Both control and LFX-loaded scaffold were observed using SEM and presented smooth surfaces. Importantly, the LFX-loaded scaffolds did not show any signs of drug aggregation on the surface of the scaffold.

During ATR-FTIR analysis, no peak shift was observed for the lowest concentration used in this study (0.5%), suggesting this concentration was too low to acquire any conclusive ATR-FTIR result. Thermal analysis using TGA was subsequently performed to assess any interactions occurred between PCL and LFX. It was found that PCL displayed a higher Tonset value of 380 °C, which saw a slight decline to 362 °C for both 0.5% and 3.0% LFX-loaded samples. Despite the incorporation of LFX causing a slight decrease in the observed thermal resistance for PCL, the temperatures used during the 3D bioprinting process were lower than the degradation temperatures, concluding that 3D bioprinting is suitable for the fabrication of LFX-loaded PCL scaffolds. Similar reports for PCL and LFX combinations have been reported in literature [47]. DSC analysis was also conducted to assess thermal properties of the components of the scaffold. A strong endothermic peak was observed at approximately 235 °C for LFX, which corresponds to its melting point and is supported by literature [22, 24]. For the drug-loaded scaffolds, this sharp peak disappeared. This could result from dilution of the drug compared to the amount of polymer used in these formulations, or as a result of drug amorphisation during the printing process. The sharp endothermic peak observed for PCL occurred at 62 °C, corresponding to the expected melting point of PCL [37]. Both LFX and PCL showed a low Tg temperature, which is desirable for ease of processing.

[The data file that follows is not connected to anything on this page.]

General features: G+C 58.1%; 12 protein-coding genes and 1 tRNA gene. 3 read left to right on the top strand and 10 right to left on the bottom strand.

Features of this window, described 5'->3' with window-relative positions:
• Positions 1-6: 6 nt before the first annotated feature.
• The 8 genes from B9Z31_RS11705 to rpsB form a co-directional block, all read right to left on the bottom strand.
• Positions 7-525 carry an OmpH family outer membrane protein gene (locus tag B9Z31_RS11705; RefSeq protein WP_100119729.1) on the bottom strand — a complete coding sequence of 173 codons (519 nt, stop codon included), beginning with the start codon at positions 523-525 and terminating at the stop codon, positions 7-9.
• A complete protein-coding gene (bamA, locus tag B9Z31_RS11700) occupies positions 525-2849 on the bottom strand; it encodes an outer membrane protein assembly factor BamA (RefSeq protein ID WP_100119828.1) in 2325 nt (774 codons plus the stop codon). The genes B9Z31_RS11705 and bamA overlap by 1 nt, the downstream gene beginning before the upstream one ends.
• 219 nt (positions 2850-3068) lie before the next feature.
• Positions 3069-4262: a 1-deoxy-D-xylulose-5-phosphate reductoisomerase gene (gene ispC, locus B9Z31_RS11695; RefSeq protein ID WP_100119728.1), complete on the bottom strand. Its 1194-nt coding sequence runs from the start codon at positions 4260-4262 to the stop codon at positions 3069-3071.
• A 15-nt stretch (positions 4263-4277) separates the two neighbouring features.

During this study, it was found that modifying the geometry and design of the scaffold, resulted in a change to the mechanical properties displayed. While the scaffold should provide support to the wound, it must also exhibit some degree of flexibility in order to respond to the dynamic nature of the skin in a normal range of body movements. In this study, the square design displayed the lowest tensile stiffness and therefore was selected for in vitro drug release analysis. The triangular design was not suitable for analysis due to limitations of the texture analyser, due to reasons previously outlined, and therefore was omitted from this experiment.

In clinical practice, the scaffold could be applied to the skin using an adherent dressing that would aid the retention of the scaffold in direct contact with the skin over the desired application time. Such bioadhesives have been fabricated from a number of materials, including polyethylene glycol and chitosan to aid wound healing [48]. Other commonly used bioadhesives for wound closure, such as cyanoacrylate-based bioadhesives, have however been shown to be unsuitable for application to areas vulnerable to torsion or moist tissues [48]; therefore, these factors should be considered when selecting an appropriate bioadhesive material to aid scaffold retention. Furthermore, a gauze and bandage could also be used to further secure the positioning of the scaffold and could be easily removed at time points where the scaffold was required to be replaced. These options would offer greater freedom of mobility for the patient versus total contact casts commonly employed in the treatment of DFU.